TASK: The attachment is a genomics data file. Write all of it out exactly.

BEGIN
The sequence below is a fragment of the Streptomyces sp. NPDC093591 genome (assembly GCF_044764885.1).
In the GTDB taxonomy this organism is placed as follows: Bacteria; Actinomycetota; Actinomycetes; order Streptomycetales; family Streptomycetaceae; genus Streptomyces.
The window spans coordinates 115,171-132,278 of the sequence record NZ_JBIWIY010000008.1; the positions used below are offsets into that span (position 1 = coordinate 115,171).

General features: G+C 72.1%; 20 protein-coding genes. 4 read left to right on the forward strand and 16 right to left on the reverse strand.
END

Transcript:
The sequence below is a fragment of the Streptomyces sp. NPDC093591 genome (assembly GCF_044764885.1).
In the GTDB taxonomy this organism is placed as follows: Bacteria; Actinomycetota; Actinomycetes; order Streptomycetales; family Streptomycetaceae; genus Streptomyces.
The window spans coordinates 115,171-132,278 of the sequence record NZ_JBIWIY010000008.1; the positions used below are offsets into that span (position 1 = coordinate 115,171).

General features: G+C 72.1%; 20 protein-coding genes. 4 read left to right on the forward strand and 16 right to left on the reverse strand.